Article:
How do you handle surprises? Surprises show up at work and how you respond to them matters. Here are 5 ways to respond effectively to surprises:
1. Recognize that you are surprised and don’t react impulsively. Collect yourself before you respond.
2. Identify how you feel about the surprise. Is it good for you? Or bad?
3. Assess the best way to respond to the surprise.
4. Respond clearly and directly.
5. Pick up any pieces and move on.
Is there a place that you can “jump” to right now? An area to which you, or a team that you manage, can take a leap forward? Opportunities to jump are always in front of you. Sometimes you see them and sometimes you do not. When you see an opportunity, summon your courage, prepare and jump! You won’t regret it.
You are meant to be in action and that goes for your career as well. Not much gets done when you are at a standstill. Look around you, where do you see an opportunity to jump?
photo: skeeze, pixabay.com
It certainly is helpful to have allies in your work. You may have found some. You may also have learned some difficult lessons about perceived allies’ authenticity, hidden agendas and loyalty. What criteria do you use in considering whether someone is an ally at work? Your criteria should be well thought out and protective of your interests. If you consider someone an ally and they are not, they can do some real damage.
Your allies should be proven before you consider them so. Some people may be allies only in certain situations, usually because your self-interests align. Some people may be collaborators, yet not true allies.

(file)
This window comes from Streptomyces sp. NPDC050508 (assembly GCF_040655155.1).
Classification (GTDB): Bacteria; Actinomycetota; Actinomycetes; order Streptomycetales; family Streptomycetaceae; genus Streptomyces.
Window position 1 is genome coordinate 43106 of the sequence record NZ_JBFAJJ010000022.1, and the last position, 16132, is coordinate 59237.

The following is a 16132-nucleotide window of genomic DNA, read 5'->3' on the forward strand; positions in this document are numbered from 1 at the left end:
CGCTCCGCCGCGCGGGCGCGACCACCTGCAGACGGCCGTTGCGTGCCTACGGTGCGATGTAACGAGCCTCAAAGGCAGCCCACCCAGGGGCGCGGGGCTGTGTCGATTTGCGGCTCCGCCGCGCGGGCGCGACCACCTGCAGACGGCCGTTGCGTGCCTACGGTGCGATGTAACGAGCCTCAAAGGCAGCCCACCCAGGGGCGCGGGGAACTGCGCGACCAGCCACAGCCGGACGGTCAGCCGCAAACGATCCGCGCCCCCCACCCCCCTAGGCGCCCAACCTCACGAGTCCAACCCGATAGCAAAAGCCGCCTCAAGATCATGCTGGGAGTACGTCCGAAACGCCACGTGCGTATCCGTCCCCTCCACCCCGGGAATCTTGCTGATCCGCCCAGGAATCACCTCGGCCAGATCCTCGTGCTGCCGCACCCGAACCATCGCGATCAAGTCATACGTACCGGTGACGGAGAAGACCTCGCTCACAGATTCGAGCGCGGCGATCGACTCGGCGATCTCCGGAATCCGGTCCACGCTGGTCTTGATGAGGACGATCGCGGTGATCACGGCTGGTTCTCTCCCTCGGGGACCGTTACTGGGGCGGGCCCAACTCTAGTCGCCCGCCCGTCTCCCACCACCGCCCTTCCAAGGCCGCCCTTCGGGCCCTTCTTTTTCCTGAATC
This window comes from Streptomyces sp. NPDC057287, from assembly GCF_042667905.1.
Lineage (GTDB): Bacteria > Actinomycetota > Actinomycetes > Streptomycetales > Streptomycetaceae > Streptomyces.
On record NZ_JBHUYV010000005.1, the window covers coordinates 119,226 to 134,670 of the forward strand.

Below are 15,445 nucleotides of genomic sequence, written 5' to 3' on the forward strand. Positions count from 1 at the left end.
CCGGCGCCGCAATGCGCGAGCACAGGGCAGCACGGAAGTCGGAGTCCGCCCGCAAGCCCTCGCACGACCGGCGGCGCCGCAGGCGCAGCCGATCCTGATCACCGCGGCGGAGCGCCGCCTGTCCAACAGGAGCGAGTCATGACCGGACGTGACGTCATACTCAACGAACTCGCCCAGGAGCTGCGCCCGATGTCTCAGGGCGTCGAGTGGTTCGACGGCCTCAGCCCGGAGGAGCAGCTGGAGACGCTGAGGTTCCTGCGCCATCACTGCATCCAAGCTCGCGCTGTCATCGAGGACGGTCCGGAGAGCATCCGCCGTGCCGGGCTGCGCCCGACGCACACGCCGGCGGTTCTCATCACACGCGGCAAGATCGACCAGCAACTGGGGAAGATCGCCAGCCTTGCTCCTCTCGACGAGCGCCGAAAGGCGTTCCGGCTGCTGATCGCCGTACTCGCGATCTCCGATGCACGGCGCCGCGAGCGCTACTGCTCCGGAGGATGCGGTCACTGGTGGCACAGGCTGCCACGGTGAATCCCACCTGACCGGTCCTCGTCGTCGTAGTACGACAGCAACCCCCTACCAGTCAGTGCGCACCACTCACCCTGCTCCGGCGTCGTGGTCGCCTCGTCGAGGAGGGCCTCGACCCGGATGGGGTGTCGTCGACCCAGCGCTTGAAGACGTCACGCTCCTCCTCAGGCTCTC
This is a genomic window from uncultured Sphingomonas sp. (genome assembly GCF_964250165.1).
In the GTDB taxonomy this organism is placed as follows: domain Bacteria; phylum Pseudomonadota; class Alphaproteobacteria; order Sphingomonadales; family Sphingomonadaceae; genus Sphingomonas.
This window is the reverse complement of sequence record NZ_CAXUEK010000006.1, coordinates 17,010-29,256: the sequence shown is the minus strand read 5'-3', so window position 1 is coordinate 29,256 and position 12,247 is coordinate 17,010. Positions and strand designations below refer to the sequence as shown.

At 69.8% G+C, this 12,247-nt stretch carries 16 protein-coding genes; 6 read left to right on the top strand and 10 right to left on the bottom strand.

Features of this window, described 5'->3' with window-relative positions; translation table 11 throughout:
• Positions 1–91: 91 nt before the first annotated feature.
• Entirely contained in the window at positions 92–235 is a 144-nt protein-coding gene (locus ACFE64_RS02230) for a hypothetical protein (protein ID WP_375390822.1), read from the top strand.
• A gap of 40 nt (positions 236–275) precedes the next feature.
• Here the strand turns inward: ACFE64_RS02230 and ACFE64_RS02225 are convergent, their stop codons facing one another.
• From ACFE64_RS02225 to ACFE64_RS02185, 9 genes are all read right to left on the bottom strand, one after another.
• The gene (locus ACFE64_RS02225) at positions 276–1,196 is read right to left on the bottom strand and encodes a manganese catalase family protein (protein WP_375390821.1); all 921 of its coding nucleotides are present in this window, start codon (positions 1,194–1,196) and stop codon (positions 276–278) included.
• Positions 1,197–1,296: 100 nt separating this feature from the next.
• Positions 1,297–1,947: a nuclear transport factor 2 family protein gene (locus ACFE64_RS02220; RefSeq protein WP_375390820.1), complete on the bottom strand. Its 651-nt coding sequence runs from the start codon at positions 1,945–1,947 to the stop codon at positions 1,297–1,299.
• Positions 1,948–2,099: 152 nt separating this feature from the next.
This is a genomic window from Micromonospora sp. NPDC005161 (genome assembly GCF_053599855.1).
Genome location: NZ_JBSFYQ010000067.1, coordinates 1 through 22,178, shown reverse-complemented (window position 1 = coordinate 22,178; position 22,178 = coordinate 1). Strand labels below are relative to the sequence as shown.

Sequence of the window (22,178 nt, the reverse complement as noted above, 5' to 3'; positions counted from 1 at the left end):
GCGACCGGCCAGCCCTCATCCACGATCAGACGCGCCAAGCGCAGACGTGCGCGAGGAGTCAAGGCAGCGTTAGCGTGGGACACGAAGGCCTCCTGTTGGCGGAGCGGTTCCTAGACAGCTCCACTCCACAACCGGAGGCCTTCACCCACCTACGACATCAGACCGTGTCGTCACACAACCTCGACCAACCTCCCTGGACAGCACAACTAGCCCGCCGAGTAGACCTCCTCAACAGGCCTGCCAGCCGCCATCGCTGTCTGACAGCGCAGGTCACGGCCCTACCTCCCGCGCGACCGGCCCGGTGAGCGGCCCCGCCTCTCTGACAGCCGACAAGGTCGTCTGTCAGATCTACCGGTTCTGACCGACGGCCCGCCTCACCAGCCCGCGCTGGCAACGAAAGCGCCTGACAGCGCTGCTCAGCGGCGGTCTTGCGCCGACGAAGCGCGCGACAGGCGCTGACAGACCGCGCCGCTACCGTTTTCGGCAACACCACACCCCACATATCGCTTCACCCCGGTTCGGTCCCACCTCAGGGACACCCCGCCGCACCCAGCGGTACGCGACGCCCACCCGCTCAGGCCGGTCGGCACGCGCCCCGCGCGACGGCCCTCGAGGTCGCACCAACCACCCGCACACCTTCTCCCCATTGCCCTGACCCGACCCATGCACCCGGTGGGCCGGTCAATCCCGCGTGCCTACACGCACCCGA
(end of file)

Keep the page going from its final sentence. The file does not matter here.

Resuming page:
Trust and loyalty are key ingredients in an alliance and must be maintained. Too much is at stake. Some say that trust and loyalty are not values that are honored in the workplace. They can be. Honoring these values and having true allies needs your constant assessment, as well as your emotional intelligence. When you do find true allies, you are a lucky one!
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photo: skeeze, pixabay.com
Have you ever experienced a situation at work where your first instinct is incredulous at what has occurred? Trust that instinct. It behooves you to listen to it and listen well. There are many ways to erase a gut reaction. By letting a desire to avoid conflict or confrontation override your instinct. By feeling uncomfortable with your instinct and dismissing it. By letting another person overpower you. By not recognizing your instinctive reaction, because you are stressed or off your game. Or, by letting fear prevail.
Your gut reactions and first instincts are allies. Honor them and listen to them. They’ll guide you to where you want to be and to your best self.
(Here’s my first Really?! Blog Post)
Sometimes, there is so much pressure and so little time that a day can turn you upside-down. It is hard to right yourself when this happens, but really, you have no choice but to do so. Let’s say you have a day of putting out fires, no time to do what you have to and stress through the roof. Towards the end of the day, you can’t find your bearings. What are you to do?
When you are turned upside-down you cannot function well. You first have to pull yourself out of the frenzied energy (however hard it may seem to do so) and settle yourself. It’s good to develop means to do this that work for you – getting out of your environment for a short time, breathing or journaling are a few ways. Then, you have to find a way to regroup and get started again in a productive manner.
When you are turned upside-down everything is in the wrong place. Find a way to right yourself again and all will be well.
photo: tpsdave, pixabay.com
Inspiration is a catalyst to high performance and a fulfilling life. When you are inspired you are often at your best – you are “pumped”, engaged, enthusiastic and creative.
What is the source or sources of your inspiration? Here are some questions that may get you started:
• What is your favorite thing to do?
• What brings you joy?